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Community Foundation of Fox River Valley changing lives


When it comes to her future, Sonisha LeSure always has in mind two objectives.

Both are tall, good-looking, excellent students and even at age 10 play a mean game of basketball.

“My twin boys are the catalyst behind my desire to do more, to continue learning every single day,” said the 42-year-old Edward Hospital nurse and single mom who lives in Sugar Grove.

“When it comes to my motivation, it all goes back to the boys,” LeSure said. “I want to leave a legacy for them.”

As it turns out, one reason LeSure can continue this quest is because of a $1,000 scholarship she recently received from the Walter A. Sperry Endowment Fund.

LeSure, who is working toward a graduate degree as a nurse practitioner at Northern Illinois University, is among 509 local students who recently received scholarships administered through the Community Foundation of the Fox River Valley in its 2024 scholarship program.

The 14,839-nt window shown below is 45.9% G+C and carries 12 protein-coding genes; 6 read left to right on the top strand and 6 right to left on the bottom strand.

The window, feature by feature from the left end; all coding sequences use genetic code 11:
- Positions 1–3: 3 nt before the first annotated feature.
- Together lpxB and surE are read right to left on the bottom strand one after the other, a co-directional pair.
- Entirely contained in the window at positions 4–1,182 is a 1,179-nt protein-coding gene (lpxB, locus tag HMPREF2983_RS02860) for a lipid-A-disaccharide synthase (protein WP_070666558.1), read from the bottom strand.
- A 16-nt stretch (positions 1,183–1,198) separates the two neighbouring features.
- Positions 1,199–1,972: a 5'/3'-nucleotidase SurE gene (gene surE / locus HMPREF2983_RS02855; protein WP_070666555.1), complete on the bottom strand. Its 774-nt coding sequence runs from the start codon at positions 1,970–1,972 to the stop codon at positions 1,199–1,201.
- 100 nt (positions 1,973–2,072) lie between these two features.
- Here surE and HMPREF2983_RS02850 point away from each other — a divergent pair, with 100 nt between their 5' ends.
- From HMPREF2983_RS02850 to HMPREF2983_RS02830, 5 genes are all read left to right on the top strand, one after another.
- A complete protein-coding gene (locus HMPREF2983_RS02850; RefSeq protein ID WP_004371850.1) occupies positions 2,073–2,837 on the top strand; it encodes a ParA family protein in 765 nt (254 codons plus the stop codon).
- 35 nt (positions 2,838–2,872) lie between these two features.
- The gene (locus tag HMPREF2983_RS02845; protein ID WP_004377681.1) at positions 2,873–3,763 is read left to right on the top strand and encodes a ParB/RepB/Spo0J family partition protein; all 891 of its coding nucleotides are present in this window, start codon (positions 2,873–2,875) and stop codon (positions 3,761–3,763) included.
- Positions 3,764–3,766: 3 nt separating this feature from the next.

This nonprofit organization oversees funding from local individuals, families, businesses or clubs that want to establish permanent endowments or temporary funds. Since its founding in 1948, it has awarded nearly $25 million in scholarships, including a record $3 million these latest students will get over four years.

Among those 2024 recipients is Ryan McDonough, who was awarded the $2,000 Michael David McGrath Scholarship that will financially help him his senior year at Aurora University, where he is pursuing a bachelor’s degree in communication with an emphasis on multimedia production.

In his application essay for the scholarship, the 27-year-old Aurora man talked about his struggles with autism, which began when he was diagnosed at age 2.

Non-verbal and placed in self-contained classrooms early on, McDonough said it was through “hard work and people who believed in me” that he was able to graduate from Waubonsie Valley High School in Aurora, attend a transition program and receive an associate’s degree from College of DuPage before going on to AU.

“Life has not been easy.” McDonough told me in a Thursday phone interview. “I am very determined and sometimes don’t know when to quit.”